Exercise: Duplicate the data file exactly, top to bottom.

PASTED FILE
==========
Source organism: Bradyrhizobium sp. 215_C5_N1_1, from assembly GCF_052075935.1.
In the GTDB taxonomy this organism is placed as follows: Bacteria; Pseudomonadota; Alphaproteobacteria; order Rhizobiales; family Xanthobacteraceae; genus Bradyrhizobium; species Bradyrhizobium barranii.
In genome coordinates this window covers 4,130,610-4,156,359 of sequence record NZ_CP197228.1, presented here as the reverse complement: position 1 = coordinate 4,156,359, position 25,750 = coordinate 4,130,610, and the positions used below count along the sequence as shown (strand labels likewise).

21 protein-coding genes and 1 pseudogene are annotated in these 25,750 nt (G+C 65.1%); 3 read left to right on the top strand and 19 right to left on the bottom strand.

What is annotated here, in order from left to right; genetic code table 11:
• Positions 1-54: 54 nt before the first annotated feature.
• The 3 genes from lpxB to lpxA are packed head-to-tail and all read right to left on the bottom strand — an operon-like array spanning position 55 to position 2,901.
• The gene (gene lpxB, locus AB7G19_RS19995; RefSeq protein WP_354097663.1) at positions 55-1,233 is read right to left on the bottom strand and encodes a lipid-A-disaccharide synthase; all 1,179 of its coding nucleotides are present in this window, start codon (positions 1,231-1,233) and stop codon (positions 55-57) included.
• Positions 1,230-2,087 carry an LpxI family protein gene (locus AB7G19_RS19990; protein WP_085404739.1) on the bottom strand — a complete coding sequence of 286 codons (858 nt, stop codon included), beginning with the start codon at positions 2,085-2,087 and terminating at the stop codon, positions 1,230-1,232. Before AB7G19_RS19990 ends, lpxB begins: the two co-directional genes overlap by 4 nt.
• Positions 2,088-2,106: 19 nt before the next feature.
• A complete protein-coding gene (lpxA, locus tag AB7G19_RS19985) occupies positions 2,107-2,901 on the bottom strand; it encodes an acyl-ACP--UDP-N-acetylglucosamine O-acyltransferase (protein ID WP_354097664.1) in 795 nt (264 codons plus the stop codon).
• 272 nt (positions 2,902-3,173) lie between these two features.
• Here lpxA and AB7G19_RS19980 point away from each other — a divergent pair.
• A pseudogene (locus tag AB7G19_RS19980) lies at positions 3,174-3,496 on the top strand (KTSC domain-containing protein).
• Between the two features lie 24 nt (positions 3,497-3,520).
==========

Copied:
Source organism: Bradyrhizobium sp. 215_C5_N1_1, from assembly GCF_052075935.1.
In the GTDB taxonomy this organism is placed as follows: Bacteria; Pseudomonadota; Alphaproteobacteria; order Rhizobiales; family Xanthobacteraceae; genus Bradyrhizobium; species Bradyrhizobium barranii.
In genome coordinates this window covers 4,130,610-4,156,359 of sequence record NZ_CP197228.1, presented here as the reverse complement: position 1 = coordinate 4,156,359, position 25,750 = coordinate 4,130,610, and the positions used below count along the sequence as shown (strand labels likewise).

21 protein-coding genes and 1 pseudogene are annotated in these 25,750 nt (G+C 65.1%); 3 read left to right on the top strand and 19 right to left on the bottom strand.

What is annotated here, in order from left to right; genetic code table 11:
• Positions 1-54: 54 nt before the first annotated feature.
• The 3 genes from lpxB to lpxA are packed head-to-tail and all read right to left on the bottom strand — an operon-like array spanning position 55 to position 2,901.
• The gene (gene lpxB, locus AB7G19_RS19995; RefSeq protein WP_354097663.1) at positions 55-1,233 is read right to left on the bottom strand and encodes a lipid-A-disaccharide synthase; all 1,179 of its coding nucleotides are present in this window, start codon (positions 1,231-1,233) and stop codon (positions 55-57) included.
• Positions 1,230-2,087 carry an LpxI family protein gene (locus AB7G19_RS19990; protein WP_085404739.1) on the bottom strand — a complete coding sequence of 286 codons (858 nt, stop codon included), beginning with the start codon at positions 2,085-2,087 and terminating at the stop codon, positions 1,230-1,232. Before AB7G19_RS19990 ends, lpxB begins: the two co-directional genes overlap by 4 nt.
• Positions 2,088-2,106: 19 nt before the next feature.
• A complete protein-coding gene (lpxA, locus tag AB7G19_RS19985) occupies positions 2,107-2,901 on the bottom strand; it encodes an acyl-ACP--UDP-N-acetylglucosamine O-acyltransferase (protein ID WP_354097664.1) in 795 nt (264 codons plus the stop codon).
• 272 nt (positions 2,902-3,173) lie between these two features.
• Here lpxA and AB7G19_RS19980 point away from each other — a divergent pair.
• A pseudogene (locus tag AB7G19_RS19980) lies at positions 3,174-3,496 on the top strand (KTSC domain-containing protein).
• Between the two features lie 24 nt (positions 3,497-3,520).